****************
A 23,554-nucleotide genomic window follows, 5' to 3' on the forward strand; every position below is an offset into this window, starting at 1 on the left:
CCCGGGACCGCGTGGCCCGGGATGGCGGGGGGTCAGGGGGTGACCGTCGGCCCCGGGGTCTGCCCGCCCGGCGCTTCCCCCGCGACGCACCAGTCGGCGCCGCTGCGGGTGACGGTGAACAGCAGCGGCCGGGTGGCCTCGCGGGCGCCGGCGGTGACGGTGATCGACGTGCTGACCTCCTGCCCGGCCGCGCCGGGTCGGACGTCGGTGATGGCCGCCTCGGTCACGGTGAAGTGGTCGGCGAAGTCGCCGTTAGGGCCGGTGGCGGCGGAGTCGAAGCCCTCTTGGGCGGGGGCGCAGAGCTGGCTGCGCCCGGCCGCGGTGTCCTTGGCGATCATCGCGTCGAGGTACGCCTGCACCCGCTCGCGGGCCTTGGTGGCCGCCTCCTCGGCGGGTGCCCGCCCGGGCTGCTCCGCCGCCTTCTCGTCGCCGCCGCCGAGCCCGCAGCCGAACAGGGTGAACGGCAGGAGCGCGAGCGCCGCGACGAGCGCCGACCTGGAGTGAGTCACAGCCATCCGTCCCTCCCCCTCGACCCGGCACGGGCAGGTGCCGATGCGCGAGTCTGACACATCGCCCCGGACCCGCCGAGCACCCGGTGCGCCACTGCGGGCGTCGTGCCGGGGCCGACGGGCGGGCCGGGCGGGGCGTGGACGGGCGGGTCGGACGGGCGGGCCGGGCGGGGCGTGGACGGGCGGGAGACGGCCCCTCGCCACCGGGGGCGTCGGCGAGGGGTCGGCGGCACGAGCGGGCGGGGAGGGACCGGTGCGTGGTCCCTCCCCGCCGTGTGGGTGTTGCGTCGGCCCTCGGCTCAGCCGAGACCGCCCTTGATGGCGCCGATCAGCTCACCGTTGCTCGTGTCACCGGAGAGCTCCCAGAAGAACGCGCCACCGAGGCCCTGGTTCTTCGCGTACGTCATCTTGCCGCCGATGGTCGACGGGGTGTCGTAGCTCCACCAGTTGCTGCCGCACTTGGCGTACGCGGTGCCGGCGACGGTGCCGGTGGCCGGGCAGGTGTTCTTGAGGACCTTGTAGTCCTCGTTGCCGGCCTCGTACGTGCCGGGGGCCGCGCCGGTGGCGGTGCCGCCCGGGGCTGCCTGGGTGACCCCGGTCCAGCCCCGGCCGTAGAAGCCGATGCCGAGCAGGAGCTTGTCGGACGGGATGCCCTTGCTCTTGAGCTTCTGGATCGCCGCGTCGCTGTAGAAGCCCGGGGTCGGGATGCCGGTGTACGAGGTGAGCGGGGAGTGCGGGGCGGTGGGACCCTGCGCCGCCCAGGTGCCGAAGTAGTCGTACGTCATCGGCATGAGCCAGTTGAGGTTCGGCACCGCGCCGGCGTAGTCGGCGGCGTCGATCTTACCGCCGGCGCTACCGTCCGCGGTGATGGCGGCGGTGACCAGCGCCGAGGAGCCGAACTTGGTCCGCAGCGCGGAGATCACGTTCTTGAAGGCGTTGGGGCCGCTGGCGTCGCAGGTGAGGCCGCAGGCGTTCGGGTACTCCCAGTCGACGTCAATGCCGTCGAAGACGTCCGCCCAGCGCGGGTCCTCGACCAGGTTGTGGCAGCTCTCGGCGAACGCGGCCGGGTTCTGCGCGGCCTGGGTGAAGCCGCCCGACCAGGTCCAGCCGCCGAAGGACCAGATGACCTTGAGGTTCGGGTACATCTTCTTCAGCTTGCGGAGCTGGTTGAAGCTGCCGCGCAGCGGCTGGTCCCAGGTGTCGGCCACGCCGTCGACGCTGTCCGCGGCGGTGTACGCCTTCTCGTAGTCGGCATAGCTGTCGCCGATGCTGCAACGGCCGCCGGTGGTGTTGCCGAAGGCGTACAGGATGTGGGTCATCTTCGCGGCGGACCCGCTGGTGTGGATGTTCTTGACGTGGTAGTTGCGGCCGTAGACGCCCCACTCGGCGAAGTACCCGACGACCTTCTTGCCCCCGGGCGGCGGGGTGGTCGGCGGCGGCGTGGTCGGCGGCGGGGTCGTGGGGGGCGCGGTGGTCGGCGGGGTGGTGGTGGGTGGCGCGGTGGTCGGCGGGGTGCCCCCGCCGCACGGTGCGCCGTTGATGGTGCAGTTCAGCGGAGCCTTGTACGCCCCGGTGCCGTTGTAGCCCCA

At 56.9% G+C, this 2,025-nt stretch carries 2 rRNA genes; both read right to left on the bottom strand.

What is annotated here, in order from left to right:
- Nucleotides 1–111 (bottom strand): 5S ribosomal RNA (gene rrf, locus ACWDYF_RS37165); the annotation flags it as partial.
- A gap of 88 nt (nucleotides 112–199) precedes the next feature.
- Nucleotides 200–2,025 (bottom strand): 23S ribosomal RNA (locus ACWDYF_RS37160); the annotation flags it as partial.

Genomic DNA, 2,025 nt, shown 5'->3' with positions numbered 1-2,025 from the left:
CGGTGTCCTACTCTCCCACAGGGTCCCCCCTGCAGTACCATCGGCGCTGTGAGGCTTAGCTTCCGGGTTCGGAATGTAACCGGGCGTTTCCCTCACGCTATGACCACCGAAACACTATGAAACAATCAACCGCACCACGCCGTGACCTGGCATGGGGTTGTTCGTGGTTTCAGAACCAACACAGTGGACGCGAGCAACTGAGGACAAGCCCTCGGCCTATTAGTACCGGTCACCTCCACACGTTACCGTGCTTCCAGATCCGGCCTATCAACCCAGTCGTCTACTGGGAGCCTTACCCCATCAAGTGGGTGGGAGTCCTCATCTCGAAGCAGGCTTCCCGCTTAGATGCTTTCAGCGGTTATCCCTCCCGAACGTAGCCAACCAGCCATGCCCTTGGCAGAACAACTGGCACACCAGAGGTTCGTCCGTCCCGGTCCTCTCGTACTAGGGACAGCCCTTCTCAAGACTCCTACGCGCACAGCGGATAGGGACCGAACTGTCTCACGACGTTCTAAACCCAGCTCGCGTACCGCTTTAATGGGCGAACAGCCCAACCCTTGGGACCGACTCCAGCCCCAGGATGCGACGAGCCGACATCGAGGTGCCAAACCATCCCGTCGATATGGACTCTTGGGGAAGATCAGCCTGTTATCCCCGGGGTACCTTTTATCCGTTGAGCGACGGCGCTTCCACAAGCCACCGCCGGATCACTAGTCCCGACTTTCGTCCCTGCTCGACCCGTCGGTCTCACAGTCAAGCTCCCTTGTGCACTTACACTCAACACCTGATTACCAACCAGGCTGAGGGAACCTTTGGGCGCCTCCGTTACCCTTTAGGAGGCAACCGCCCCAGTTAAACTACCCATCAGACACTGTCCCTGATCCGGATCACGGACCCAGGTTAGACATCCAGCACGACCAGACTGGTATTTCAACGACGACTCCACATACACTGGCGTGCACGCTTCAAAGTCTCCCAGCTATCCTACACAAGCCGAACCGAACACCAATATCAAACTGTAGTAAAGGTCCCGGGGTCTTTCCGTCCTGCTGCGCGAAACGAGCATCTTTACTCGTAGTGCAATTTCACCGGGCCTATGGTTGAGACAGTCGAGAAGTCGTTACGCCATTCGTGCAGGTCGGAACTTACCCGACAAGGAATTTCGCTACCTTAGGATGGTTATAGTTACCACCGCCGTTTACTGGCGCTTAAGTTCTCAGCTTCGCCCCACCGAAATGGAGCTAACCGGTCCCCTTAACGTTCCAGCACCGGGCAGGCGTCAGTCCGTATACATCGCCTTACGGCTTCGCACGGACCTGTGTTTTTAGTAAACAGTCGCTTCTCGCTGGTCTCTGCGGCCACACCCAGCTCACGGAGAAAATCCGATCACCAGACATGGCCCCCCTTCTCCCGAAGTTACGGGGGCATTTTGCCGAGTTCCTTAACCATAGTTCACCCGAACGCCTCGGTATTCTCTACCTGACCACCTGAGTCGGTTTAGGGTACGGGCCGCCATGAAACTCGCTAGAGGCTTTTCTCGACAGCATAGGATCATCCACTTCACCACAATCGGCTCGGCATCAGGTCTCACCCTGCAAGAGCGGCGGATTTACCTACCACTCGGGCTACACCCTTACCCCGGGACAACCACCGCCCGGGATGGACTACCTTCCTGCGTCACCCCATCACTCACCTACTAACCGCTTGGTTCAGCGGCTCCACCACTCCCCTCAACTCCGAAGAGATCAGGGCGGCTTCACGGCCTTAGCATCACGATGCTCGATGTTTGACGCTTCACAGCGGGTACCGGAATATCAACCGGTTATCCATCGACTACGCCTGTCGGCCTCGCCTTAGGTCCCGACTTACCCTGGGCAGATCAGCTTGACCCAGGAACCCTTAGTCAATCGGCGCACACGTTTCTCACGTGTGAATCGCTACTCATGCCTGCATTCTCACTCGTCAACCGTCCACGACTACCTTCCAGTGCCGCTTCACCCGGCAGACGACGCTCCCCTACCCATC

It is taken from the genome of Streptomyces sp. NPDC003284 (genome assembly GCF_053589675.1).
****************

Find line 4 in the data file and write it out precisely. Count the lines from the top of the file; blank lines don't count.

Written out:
What is annotated here, in order from left to right: